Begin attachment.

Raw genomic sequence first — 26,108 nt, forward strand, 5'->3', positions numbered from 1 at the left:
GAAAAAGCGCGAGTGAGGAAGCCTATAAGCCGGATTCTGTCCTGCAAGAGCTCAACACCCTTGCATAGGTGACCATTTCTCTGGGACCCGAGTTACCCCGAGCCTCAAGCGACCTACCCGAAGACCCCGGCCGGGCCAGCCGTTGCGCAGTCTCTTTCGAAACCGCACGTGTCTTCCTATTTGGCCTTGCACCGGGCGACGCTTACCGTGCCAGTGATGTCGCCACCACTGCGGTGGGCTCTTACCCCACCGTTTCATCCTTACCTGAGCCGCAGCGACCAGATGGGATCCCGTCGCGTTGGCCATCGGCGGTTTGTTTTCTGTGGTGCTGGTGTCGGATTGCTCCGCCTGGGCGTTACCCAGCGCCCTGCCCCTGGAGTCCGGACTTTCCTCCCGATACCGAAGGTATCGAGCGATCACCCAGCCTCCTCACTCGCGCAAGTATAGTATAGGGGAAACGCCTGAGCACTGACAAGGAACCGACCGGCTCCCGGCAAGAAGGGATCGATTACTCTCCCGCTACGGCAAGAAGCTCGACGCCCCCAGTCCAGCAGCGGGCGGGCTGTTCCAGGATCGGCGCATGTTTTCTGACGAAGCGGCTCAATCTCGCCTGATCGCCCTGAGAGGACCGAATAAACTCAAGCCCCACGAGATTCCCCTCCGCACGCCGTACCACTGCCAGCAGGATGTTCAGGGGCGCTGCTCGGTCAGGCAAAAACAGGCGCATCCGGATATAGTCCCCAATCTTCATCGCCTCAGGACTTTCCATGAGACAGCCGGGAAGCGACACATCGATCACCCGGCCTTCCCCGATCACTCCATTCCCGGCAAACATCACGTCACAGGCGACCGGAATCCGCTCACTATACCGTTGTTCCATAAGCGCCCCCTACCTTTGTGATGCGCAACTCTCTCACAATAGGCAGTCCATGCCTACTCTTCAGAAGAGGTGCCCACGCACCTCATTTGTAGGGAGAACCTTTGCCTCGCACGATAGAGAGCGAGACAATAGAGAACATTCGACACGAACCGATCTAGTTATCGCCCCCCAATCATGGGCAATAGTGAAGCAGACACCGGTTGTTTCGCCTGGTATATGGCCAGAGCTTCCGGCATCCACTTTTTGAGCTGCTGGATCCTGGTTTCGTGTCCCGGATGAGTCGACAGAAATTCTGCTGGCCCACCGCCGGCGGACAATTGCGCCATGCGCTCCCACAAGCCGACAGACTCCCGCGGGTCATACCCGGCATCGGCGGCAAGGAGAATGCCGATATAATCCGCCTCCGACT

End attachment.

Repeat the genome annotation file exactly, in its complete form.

Raw genomic sequence first — 26,108 nt, forward strand, 5'->3', positions numbered from 1 at the left:
GAAAAAGCGCGAGTGAGGAAGCCTATAAGCCGGATTCTGTCCTGCAAGAGCTCAACACCCTTGCATAGGTGACCATTTCTCTGGGACCCGAGTTACCCCGAGCCTCAAGCGACCTACCCGAAGACCCCGGCCGGGCCAGCCGTTGCGCAGTCTCTTTCGAAACCGCACGTGTCTTCCTATTTGGCCTTGCACCGGGCGACGCTTACCGTGCCAGTGATGTCGCCACCACTGCGGTGGGCTCTTACCCCACCGTTTCATCCTTACCTGAGCCGCAGCGACCAGATGGGATCCCGTCGCGTTGGCCATCGGCGGTTTGTTTTCTGTGGTGCTGGTGTCGGATTGCTCCGCCTGGGCGTTACCCAGCGCCCTGCCCCTGGAGTCCGGACTTTCCTCCCGATACCGAAGGTATCGAGCGATCACCCAGCCTCCTCACTCGCGCAAGTATAGTATAGGGGAAACGCCTGAGCACTGACAAGGAACCGACCGGCTCCCGGCAAGAAGGGATCGATTACTCTCCCGCTACGGCAAGAAGCTCGACGCCCCCAGTCCAGCAGCGGGCGGGCTGTTCCAGGATCGGCGCATGTTTTCTGACGAAGCGGCTCAATCTCGCCTGATCGCCCTGAGAGGACCGAATAAACTCAAGCCCCACGAGATTCCCCTCCGCACGCCGTACCACTGCCAGCAGGATGTTCAGGGGCGCTGCTCGGTCAGGCAAAAACAGGCGCATCCGGATATAGTCCCCAATCTTCATCGCCTCAGGACTTTCCATGAGACAGCCGGGAAGCGACACATCGATCACCCGGCCTTCCCCGATCACTCCATTCCCGGCAAACATCACGTCACAGGCGACCGGAATCCGCTCACTATACCGTTGTTCCATAAGCGCCCCCTACCTTTGTGATGCGCAACTCTCTCACAATAGGCAGTCCATGCCTACTCTTCAGAAGAGGTGCCCACGCACCTCATTTGTAGGGAGAACCTTTGCCTCGCACGATAGAGAGCGAGACAATAGAGAACATTCGACACGAACCGATCTAGTTATCGCCCCCCAATCATGGGCAATAGTGAAGCAGACACCGGTTGTTTCGCCTGGTATATGGCCAGAGCTTCCGGCATCCACTTTTTGAGCTGCTGGATCCTGGTTTCGTGTCCCGGATGAGTCGACAGAAATTCTGCTGGCCCACCGCCGGCGGACAATTGCGCCATGCGCTCCCACAAGCCGACAGACTCCCGCGGGTCATACCCGGCATCGGCGGCAAGGAGAATGCCGATATAATCCGCCTCCGACT